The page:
Fair Trade labeling in the tea industry doesn’t necessarily carry the same weight that it does in the coffee industry. Fair Trade basically indicates that working conditions for employees are kept fair—wages, environment, living conditions. Fair Trade labeling only reflects the conditions under which production takes place and not the quality of the product.
If you’re labor on a huge industrial tea plantation, Fair Trade is certainly a benefit. These are plantations that normally grow tea for mass quantity, machine harvested and machine processed. Employees may come and go as conditions change. Tea quality is often poor, and rather than improve their product or worker training, the company spends resources in pursuit of a certification in order to have an appeal on the commercial market.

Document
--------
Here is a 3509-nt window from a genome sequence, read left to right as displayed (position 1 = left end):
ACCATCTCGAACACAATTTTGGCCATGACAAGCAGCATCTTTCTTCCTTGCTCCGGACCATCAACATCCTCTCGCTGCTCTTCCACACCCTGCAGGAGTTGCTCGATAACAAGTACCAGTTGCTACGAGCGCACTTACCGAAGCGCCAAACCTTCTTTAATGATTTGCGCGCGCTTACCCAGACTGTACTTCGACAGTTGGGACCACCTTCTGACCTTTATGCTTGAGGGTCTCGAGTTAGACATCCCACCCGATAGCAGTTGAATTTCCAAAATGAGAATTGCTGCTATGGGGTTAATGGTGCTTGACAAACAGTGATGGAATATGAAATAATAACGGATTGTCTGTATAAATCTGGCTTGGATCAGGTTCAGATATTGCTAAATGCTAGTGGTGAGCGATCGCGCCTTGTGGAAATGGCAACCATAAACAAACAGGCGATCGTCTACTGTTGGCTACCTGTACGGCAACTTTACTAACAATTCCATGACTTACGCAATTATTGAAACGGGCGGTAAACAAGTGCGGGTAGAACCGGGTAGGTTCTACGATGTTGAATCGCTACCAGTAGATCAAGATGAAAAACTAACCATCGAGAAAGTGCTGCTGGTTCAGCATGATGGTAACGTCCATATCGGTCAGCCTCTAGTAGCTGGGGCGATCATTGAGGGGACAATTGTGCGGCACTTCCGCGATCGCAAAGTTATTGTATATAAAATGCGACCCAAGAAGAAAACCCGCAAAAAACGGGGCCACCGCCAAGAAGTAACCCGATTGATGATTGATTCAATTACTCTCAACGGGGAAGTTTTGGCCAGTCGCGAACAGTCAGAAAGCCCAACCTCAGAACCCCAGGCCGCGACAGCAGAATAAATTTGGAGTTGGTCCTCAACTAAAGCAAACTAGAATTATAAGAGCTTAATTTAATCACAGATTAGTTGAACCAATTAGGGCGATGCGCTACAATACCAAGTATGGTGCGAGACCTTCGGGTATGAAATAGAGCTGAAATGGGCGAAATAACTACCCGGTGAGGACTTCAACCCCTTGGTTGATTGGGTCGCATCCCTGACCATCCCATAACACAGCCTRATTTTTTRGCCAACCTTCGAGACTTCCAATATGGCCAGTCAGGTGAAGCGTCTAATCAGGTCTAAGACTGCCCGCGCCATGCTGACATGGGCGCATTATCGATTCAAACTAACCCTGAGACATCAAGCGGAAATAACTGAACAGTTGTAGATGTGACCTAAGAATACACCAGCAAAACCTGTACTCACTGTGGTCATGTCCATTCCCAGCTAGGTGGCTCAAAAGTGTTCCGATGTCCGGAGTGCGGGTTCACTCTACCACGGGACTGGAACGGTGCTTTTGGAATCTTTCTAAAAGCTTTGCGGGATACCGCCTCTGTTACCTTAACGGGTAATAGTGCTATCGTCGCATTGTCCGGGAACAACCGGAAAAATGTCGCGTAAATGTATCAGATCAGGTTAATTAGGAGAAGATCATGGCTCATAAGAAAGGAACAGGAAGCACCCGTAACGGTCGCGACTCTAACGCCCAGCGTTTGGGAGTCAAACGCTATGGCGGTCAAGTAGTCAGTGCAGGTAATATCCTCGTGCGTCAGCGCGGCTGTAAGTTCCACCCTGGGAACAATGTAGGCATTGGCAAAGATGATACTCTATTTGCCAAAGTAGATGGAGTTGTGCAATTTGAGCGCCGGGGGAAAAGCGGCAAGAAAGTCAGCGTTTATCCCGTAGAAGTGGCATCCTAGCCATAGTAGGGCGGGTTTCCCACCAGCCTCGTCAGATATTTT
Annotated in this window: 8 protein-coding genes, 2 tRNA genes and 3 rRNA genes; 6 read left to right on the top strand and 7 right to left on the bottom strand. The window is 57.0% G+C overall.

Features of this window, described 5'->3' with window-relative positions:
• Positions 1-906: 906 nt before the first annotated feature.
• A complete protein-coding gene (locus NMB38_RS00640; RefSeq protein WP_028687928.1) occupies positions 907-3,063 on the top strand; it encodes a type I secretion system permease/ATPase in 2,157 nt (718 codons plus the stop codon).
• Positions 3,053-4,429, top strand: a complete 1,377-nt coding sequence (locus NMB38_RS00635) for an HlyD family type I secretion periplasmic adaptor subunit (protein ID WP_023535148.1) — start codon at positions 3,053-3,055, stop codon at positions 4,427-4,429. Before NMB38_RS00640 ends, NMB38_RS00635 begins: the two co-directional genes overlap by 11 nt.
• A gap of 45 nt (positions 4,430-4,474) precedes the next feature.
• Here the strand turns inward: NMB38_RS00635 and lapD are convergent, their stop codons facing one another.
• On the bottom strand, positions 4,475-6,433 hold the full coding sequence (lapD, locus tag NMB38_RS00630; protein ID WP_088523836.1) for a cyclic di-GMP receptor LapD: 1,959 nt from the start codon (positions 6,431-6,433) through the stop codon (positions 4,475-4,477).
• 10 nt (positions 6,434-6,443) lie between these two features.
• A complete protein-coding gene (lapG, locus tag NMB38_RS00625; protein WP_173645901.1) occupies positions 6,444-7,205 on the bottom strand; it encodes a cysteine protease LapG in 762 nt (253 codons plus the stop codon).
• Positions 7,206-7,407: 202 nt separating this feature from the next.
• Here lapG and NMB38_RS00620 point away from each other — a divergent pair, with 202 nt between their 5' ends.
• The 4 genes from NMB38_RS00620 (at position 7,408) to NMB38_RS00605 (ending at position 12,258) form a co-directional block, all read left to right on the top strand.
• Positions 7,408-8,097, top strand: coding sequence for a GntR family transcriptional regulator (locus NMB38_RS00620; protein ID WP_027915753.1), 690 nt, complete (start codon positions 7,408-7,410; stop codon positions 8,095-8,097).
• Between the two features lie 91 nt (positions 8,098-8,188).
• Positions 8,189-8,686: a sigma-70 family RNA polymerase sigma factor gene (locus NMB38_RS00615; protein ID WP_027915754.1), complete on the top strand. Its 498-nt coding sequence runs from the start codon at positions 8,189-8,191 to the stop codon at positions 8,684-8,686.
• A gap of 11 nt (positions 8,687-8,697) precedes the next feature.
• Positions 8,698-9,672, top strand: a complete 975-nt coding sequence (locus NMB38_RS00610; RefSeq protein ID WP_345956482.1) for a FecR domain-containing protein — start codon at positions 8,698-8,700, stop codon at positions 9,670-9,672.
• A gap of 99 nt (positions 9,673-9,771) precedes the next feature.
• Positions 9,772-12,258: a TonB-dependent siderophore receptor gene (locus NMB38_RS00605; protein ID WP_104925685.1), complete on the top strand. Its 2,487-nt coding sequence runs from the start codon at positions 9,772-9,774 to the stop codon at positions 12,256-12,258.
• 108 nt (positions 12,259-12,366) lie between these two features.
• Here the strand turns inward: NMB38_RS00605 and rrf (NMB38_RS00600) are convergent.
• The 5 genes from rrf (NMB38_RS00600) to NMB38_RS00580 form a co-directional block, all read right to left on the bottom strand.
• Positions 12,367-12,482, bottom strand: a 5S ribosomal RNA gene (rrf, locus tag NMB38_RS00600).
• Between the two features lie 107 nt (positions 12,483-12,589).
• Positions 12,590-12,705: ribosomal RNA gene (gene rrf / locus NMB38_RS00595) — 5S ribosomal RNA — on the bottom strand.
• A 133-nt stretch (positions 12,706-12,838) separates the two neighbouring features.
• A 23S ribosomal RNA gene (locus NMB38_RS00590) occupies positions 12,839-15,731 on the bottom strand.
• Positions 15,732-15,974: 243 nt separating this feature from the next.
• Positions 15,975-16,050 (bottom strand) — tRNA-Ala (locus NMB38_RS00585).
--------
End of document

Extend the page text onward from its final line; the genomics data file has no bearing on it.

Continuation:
However, as for fine loose leaf tea production, these plantations are often small, family run establishments. The majority of specialty tea producers are not certified Fair Trade. They are hard to find because tea plantations that produce teas of excellent quality have tea workers paid above poverty level, very well trained, provided health care, schooling and living accommodations. It behooves the owner to keep conditions as good as, if not better than, the competition so that it builds trust, minimizes turnover in labor, and keeps consistent quality in production.
Fair Trade certification certainly has its purpose and place in world production and trade. As for the tea industry, if you want to support fair wages and working conditions, choose quality and taste over a label.